Living with intentionalityWhere's the Faith? Thursday, April 11th, 2013
Social Chaos: Where's the Faith?
Imagine I have two glass mugs. One is filled with sand, and the other with rocks. They symbolize the ways we can order our lives. The sand symbolizes the millions and millions of little details that fill our days – what to eat, what to wear, what to watch on TV, etc. The rocks are the big things, like family and loved ones, or church or a job that provides for you, or taking Sabbath time.
Here’s the illustration – if you pay attention to the little things first, that’s all you’ll ever get to. You can’t put the big rocks in if you put the sand in your jar first. The point is, if you put the big things first, everything else will fall into place. What a great image!
Now wouldn’t it be great, after seeing this fabulous illustration that it would guarantee our lives from this point on will be so neatly ordered. As they say, the devil is in the detail.
It’s so easy to get buried in the little things – consumed by the tyranny of the urgent. If we don’t pay attention, the big things, like time with our loved ones; savoring meals instead of shoveling down the food; Sabbath rest with God, those things too often get left behind. Our lives get filled with the little things, and there’s all sand, and no room for the big things. Can you identify with this?
In the Old Testament book of Ecclesiastes the Teacher has done plenty of reflecting. The Teacher-writer has seen what’s good about life – good food, meaningful work, healthy relationships – and come to the conclusion that the best thing we can do is enjoy these things. And the Teacher’s been pretty honest too; that more often than not, people have their sand and their rocks out of order. That too many days are spent “chasing after the wind.”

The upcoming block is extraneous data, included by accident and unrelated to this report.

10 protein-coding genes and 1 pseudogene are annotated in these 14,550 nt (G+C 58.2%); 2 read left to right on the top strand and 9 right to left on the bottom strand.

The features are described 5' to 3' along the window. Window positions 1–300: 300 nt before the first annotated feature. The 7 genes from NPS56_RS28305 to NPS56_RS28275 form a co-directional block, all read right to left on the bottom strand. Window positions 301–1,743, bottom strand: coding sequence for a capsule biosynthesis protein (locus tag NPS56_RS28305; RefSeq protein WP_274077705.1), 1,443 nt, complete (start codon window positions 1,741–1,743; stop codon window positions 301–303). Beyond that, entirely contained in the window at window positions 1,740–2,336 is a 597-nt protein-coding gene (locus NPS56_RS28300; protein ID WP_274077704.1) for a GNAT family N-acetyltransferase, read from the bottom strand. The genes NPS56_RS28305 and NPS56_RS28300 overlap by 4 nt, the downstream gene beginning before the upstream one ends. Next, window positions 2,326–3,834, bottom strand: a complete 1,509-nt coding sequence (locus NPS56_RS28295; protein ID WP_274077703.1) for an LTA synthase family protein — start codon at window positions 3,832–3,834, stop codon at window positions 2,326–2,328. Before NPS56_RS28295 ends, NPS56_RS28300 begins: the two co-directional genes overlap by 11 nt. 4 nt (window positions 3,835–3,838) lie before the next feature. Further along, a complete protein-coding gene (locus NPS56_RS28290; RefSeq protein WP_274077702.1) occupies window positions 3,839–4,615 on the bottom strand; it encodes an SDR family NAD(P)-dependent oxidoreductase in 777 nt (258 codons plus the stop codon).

It’s so easy to go through life and before you know it, our lives are filled up. At some point, we need to be intentional about how we’re living our lives … intentional, so that there’s room for the important things in our lives.
Being intentional is not the same as being in control. But neither is it throwing up your hands and saying, “Oh well!” Living with intentionality means knowing what’s important to you. It means taking an honest look at whether the path you’re on reflects that.
For example, if you want to retire comfortably, you need to save some of your money instead of having to buy the latest gadget that you just can’t live without. If you don’t want to be alone, then you need to make the effort to reach out instead of waiting for people to come to you. If you want to be healthy, you have to watch what you eat and get some daily exercise.
A life of intentionality takes work. You might have heard the saying, “Most people don’t plan to fail. They just fail to plan.” When we fail to plan, we end up being pulled in a million different directions. But when we know where we want to go, we’re much more likely to get there and more likely to find peace, joy and satisfaction along the way.